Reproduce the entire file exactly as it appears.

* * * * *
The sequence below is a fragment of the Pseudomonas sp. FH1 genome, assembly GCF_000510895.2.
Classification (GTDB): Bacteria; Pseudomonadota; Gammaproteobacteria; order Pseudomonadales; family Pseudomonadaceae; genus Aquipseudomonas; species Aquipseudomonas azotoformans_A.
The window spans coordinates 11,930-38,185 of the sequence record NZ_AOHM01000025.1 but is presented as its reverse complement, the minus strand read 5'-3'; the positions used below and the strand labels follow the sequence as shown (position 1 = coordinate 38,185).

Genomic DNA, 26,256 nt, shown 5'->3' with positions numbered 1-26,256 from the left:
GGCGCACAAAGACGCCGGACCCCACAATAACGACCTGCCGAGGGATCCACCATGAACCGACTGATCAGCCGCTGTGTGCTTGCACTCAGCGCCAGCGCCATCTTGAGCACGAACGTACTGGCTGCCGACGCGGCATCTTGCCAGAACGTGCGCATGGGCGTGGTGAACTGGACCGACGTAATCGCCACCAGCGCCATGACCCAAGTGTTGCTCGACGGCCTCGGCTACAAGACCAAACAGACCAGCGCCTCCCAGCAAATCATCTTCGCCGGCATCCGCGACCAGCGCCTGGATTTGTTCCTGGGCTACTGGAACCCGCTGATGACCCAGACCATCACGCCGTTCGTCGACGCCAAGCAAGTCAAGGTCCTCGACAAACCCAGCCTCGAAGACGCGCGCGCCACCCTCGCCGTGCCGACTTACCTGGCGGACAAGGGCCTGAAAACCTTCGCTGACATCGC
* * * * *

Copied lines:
The sequence below is a fragment of the Pseudomonas sp. FH1 genome, assembly GCF_000510895.2.
Classification (GTDB): Bacteria; Pseudomonadota; Gammaproteobacteria; order Pseudomonadales; family Pseudomonadaceae; genus Aquipseudomonas; species Aquipseudomonas azotoformans_A.
The window spans coordinates 11,930-38,185 of the sequence record NZ_AOHM01000025.1 but is presented as its reverse complement, the minus strand read 5'-3'; the positions used below and the strand labels follow the sequence as shown (position 1 = coordinate 38,185).

Genomic DNA, 26,256 nt, shown 5'->3' with positions numbered 1-26,256 from the left:
GGCGCACAAAGACGCCGGACCCCACAATAACGACCTGCCGAGGGATCCACCATGAACCGACTGATCAGCCGCTGTGTGCTTGCACTCAGCGCCAGCGCCATCTTGAGCACGAACGTACTGGCTGCCGACGCGGCATCTTGCCAGAACGTGCGCATGGGCGTGGTGAACTGGACCGACGTAATCGCCACCAGCGCCATGACCCAAGTGTTGCTCGACGGCCTCGGCTACAAGACCAAACAGACCAGCGCCTCCCAGCAAATCATCTTCGCCGGCATCCGCGACCAGCGCCTGGATTTGTTCCTGGGCTACTGGAACCCGCTGATGACCCAGACCATCACGCCGTTCGTCGACGCCAAGCAAGTCAAGGTCCTCGACAAACCCAGCCTCGAAGACGCGCGCGCCACCCTCGCCGTGCCGACTTACCTGGCGGACAAGGGCCTGAAAACCTTCGCTGACATCGC